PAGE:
It is the interaction between Holmes and Watson that is the real highlight of the movie, as it was in the first. Law and Downey Jr. share a great comic chemistry, bickering like an old married couple yet always being there for each other when they're needed. The most enjoyable portion of the film is their time together, particularly at the beginning of the story when Holmes takes Watson out for his bachelor party and then ends up accompanying Watson and his wife on their honeymoon train journey. Holmes's jealousy of Mrs. Watson also adds to the fun.

The supporting cast is a mixed bag. Stephen Fry  provides some nice comedy as Sherlock's eccentric brother Mycroft. Rachel McAdams makes a short return as Irene Adler in what is basically a cameo appearance. The original girl with the dragon tattoo Noomi Rapace takes the female lead, but not in a romantic capacity. Her part feels thrown in simply to have a female character and she adds little to the story. They could have simply expanded Mrs. Watson's part since there isn't a hint of romance between Sherlock and Noomi's character. Jared Harris is fine as Moriarty, playing it more seriously than the rest of the cast.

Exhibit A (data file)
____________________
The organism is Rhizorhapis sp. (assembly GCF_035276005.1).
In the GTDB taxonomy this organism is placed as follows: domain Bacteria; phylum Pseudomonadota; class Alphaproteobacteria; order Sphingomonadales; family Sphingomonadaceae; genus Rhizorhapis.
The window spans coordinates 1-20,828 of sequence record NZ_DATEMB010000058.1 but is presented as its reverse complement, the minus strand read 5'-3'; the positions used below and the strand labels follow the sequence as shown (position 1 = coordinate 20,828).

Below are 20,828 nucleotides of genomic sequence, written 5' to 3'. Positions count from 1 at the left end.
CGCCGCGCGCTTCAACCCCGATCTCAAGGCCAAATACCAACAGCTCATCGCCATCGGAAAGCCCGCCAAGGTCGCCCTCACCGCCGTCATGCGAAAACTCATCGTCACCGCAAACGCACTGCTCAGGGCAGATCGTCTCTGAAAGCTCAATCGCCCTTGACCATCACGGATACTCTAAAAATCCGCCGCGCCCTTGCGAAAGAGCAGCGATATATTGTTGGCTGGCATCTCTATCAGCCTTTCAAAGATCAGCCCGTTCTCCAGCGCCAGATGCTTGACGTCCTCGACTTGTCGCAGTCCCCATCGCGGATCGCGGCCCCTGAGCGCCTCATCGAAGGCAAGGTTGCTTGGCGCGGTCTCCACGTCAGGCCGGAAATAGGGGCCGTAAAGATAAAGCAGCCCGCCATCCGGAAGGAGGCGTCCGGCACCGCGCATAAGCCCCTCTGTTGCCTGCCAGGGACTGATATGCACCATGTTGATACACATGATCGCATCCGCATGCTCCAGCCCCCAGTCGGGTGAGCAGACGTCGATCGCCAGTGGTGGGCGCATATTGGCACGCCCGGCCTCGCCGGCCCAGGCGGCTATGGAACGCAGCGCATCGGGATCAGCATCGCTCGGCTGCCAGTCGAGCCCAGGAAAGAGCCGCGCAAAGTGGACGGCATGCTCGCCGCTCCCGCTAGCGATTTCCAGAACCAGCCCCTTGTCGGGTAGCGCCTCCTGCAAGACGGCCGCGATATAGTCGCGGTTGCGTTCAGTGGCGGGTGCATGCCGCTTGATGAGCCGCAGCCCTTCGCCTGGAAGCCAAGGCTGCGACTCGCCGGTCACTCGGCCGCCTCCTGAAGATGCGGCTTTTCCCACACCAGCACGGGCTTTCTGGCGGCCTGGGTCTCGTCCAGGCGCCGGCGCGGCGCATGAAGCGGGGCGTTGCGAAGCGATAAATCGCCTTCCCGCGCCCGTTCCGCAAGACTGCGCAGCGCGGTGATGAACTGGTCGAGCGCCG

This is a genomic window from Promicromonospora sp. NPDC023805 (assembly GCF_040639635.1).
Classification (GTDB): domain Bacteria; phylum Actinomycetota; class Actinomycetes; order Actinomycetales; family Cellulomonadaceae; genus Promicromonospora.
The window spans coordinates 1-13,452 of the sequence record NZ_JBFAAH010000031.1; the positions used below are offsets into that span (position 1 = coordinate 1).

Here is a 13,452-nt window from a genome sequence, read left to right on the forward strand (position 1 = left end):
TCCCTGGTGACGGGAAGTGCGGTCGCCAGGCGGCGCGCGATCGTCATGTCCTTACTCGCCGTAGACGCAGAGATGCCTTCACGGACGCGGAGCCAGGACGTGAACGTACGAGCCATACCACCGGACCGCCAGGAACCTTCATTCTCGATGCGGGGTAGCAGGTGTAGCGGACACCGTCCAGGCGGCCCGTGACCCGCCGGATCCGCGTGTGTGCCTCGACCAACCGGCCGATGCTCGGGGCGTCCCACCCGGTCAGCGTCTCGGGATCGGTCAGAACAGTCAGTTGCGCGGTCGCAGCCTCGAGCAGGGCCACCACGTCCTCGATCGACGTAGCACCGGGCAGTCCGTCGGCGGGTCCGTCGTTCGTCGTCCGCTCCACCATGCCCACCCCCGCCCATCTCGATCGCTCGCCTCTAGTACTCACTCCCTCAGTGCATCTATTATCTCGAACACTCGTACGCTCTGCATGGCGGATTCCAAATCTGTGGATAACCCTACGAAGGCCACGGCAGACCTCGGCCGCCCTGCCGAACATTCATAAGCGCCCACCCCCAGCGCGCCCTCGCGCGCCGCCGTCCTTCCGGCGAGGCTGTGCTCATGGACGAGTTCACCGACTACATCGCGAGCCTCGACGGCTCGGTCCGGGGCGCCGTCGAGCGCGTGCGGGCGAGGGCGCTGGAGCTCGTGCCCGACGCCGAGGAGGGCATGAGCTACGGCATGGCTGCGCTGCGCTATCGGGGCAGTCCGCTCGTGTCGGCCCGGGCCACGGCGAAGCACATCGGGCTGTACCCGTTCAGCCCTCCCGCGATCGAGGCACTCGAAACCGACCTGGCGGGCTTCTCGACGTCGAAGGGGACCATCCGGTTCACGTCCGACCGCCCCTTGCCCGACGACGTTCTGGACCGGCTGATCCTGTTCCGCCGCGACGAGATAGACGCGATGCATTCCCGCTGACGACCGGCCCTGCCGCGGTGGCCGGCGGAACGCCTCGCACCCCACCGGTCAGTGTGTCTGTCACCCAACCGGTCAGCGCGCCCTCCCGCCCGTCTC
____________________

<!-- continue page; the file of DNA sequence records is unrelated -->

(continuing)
While the first movie certainly had its moments of humor, here Holmes seems to reach new levels of campiness. He has become increasingly difficult to take serious at all. To continue the James Bond analogy, this is a Roger Moore Sherlock Holmes rather than a Sean Connery one. It entertains but the actual tension is never that high.

Ritchie films the story with great style. The flight through the woods while Holmes and Watson are being shot at and shelled  is a particularly well filmed sequence with great use of slow motion. There are also a repeat or two of Holmes analyzing a situation to "see" into the future that are cleverly filmed.